Another objection claimed is that its not likely that Balrogs have wings if they don’t fly. Their inability to fly is clear enough. If they did, it wouldn’t have fallen with Gandalf into the abyss nor from the top of Celebdil to its death; nor the one that fell in a fight with Glorfindel from a high pinnacle, as told in the Silmarillion. They don’t even fly in battles when it would be a huge advantage for them. So, if they fly they have wings; but as they probably don’t fly, we cannot say the have.
Remember that the anti-wing theory does not assume the presence of wings, but the contrary: by default, the races of Middle-earth don’t have wings unless specified explicitly. If not, Elves may have had wings, because Tolkien never said ‘they don’t have’.
Much more is talked than what I told you here. But to sum up, nothing is certain. It would seem that anti-wings have a larger number of arguments, but recall that sometimes the smaller army may win the battle. I leave it for you to judge which ones are stronger, and express your opinion in the poll and comments. I’m really interested in what you think of this matter!
‘Pro-wings’ vs. ‘Anti-wings’… let the game begin!
If you wanna read more extensive analysis of both theories, check this article (under the heading ‘… And Whether Balrogs Have Wings’)
This is a topic I’ve been trying to write about for a long time. It involves a little more research, so I never find enough time to do it. Now the moment has come to introduce an aperiodic series of posts: The Mysteries of Arda.
And about what will they be? Well, precisely about that: some things of Middle-Earth and beyond that we still don’t know for sure; questions that Tolkien introduced in his works, but left unanswered (at least in published material); doubts that arise to every Tolkien scholar, but answering can only be attempted; mysteries that make the Professor’s mythos as amazing as it is.
But this is not about “I-write-you-read”. Therefore, here I leave you a poll for you to choose what you wanna know about and discuss thoroughly. I present a few titles that I consider important, but you are free and encouraged to suggest your own. So choose what you want, and I’ll write in due time!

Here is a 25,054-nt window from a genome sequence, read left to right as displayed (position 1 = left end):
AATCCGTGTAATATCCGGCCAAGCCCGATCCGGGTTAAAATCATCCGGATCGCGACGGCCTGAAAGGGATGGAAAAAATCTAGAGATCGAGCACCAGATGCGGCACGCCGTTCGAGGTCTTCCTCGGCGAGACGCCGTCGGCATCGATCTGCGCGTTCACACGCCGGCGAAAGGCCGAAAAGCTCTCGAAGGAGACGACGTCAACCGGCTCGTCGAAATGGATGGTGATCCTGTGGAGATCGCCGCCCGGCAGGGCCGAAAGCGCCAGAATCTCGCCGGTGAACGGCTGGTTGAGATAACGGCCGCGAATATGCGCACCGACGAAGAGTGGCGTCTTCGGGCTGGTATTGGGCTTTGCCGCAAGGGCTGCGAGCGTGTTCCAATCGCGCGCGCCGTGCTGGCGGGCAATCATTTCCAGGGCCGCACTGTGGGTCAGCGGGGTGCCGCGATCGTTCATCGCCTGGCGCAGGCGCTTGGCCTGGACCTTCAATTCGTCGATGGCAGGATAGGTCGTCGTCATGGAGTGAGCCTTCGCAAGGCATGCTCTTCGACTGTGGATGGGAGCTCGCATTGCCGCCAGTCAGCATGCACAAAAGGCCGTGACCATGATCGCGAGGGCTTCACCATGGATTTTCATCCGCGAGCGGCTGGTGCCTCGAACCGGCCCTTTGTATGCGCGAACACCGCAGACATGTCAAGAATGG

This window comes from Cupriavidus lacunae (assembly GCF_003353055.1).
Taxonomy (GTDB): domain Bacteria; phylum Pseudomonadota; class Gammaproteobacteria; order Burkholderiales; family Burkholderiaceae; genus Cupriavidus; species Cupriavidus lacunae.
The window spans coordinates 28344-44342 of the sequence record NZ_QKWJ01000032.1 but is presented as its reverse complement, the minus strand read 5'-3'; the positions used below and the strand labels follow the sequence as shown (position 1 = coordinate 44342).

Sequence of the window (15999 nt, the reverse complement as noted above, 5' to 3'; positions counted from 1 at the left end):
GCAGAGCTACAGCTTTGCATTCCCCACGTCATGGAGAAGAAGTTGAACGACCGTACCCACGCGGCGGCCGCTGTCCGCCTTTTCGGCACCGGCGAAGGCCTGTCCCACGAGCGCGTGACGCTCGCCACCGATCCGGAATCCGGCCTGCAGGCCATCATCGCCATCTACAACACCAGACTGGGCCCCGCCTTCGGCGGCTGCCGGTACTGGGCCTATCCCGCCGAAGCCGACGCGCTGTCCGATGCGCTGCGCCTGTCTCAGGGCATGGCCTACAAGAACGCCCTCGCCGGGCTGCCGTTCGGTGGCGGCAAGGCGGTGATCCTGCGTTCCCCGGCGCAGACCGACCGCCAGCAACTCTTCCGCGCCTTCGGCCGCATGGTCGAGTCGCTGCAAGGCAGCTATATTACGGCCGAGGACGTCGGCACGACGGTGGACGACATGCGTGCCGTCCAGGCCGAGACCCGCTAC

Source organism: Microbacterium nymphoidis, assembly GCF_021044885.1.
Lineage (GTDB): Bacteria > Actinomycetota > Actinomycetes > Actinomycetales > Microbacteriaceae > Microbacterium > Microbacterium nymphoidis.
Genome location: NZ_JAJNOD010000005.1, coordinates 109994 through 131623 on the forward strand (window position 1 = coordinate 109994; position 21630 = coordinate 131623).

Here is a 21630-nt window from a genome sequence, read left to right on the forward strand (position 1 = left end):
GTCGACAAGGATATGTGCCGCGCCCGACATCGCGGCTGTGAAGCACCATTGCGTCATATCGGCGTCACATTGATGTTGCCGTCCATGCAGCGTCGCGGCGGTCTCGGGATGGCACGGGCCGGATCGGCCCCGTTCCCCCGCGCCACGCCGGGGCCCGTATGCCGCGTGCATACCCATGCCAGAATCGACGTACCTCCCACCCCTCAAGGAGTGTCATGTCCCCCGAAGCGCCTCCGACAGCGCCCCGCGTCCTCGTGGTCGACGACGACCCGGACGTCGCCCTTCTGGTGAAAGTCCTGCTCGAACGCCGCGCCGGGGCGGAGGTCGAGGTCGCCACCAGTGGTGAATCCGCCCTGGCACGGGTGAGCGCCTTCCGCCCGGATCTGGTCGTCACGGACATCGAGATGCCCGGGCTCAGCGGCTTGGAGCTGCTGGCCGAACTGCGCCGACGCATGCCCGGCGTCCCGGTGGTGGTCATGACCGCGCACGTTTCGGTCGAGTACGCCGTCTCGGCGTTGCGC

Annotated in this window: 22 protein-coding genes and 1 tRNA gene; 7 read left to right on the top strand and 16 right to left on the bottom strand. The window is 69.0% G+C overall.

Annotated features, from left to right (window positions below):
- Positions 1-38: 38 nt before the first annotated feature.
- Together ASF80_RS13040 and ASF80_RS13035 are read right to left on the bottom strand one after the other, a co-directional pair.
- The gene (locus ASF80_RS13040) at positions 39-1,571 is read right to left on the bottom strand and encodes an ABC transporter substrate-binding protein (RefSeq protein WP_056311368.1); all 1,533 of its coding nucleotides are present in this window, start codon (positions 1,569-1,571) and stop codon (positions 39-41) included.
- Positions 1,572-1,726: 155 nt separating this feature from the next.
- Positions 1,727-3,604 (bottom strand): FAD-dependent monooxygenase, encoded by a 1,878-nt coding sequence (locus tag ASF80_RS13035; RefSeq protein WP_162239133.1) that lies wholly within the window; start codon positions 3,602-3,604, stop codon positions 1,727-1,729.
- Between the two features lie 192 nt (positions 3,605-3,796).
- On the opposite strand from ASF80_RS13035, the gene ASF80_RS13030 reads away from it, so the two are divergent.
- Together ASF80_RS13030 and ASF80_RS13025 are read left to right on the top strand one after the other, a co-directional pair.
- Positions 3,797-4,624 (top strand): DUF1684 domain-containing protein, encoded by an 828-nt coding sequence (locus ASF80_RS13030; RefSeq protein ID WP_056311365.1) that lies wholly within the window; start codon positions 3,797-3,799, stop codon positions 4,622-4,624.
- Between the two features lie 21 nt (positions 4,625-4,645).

Shall we bring Tengwar alphabet to the NEXT LEVEL?
I love Japanese culture. Everything from Japan amazes me! Their discipline, their technology, their good manners, traditions, history. Recently, I have even found out that their food isn’t that bad (I used to dislike the idea of eating raw fish) and I got addicted to salmon sashimi.
Influenced by all that, I was wondering for some time: What if Tengwar had visual signs that would convey a whole idea like Kanji does? That definitely would be interesting!
Well….I’m creative, you know. I like to come up with new ideas, new stuff…so why not Tengwar Kanji!
Below I share some of my ideas of how Tengwar Kanji would look like. Of course…these are my ideas. It’s nothing official, nothing attested, just a free exercise on Tengwar forms, shapes and visual features. Feel free to comment, to compliment, to criticize; and if you like the exercise….please share some ideas for Tengwar Kanji too! If you’re crazy about Tolkien, you’ll have fun in the process. Quenya101 guarantees that!
the planet with stars all around. It’s a pun with the word in Quenya (Arda) which you can read right there in a very unusual way. It may stand for Cementári too.
The air in motion (represented by the tehtar floating) with an extended thúlë which is the first tengwar of the Quenya word súrë (wind). It may stand for Manwë too.
The heat, the blaze, the non-destructive power of fire. It was based on the Quenya word nárë (fire) as base and some kind of a plate above where smoke is rising due to the fire beneath. It may stand for Aulë or even a volcano itself.
The Sea, the rivers, everything that Ulmo controls in Arda. It’s based solemnly on the flowing visual effect that the tengwa essë provides. It may stand for Ulmo himself or even fishes, waves or shores.
That is a crazy one! I mixed some tengwar and tehtar and in the end I had something like a Balrog face spiting fire (Don’t worry if you don’t see that. It means you’re sane!). It may stand for Melkor or even a Balrog.
This is a central core element for all Elves. It must have a Kanji of its own. It was based on the short supporting vowel, the first tengwa of the word elen (star) with some sparkles all around. It may stand for Varda, light or even a Silmaril.
So…that’s what I have in mind. Creating some cool stuff and enhancing the visual aspect of Tengwar alphabet. I have some other Kanji ready in store, but I’ll bring them some other time. What did you think? Shall we grab the idea and create a new thing?